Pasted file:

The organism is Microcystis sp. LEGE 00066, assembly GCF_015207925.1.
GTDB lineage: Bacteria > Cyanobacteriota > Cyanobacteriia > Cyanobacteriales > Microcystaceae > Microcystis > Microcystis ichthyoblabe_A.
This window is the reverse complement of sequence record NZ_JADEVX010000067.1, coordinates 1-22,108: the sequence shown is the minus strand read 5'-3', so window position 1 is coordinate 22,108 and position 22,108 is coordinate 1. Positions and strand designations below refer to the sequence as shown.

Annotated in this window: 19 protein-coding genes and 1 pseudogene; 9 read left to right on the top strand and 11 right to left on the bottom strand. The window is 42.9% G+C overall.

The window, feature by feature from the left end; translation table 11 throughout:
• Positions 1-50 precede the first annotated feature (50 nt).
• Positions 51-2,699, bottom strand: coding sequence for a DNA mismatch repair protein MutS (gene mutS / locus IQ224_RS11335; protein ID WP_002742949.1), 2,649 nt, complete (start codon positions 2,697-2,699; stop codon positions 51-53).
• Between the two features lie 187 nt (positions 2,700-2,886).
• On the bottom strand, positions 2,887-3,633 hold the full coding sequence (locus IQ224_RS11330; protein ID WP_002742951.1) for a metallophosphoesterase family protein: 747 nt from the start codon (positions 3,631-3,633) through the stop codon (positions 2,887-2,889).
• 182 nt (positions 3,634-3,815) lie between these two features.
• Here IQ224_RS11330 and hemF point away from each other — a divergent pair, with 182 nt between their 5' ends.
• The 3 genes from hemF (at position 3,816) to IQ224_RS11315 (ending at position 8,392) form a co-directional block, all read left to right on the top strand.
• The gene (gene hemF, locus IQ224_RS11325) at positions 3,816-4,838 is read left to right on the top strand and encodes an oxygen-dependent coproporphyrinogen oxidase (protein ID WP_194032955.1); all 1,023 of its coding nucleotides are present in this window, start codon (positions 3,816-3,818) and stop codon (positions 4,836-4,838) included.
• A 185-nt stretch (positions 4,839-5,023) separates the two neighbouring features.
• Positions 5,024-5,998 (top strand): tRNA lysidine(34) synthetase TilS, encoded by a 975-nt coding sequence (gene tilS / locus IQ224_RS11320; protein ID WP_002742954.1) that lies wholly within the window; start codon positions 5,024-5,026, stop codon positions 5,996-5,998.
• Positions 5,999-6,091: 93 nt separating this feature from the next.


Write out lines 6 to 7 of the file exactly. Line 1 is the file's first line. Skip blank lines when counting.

• Positions 1-50 precede the first annotated feature (50 nt).
• Positions 51-2,699, bottom strand: coding sequence for a DNA mismatch repair protein MutS (gene mutS / locus IQ224_RS11335; protein ID WP_002742949.1), 2,649 nt, complete (start codon positions 2,697-2,699; stop codon positions 51-53).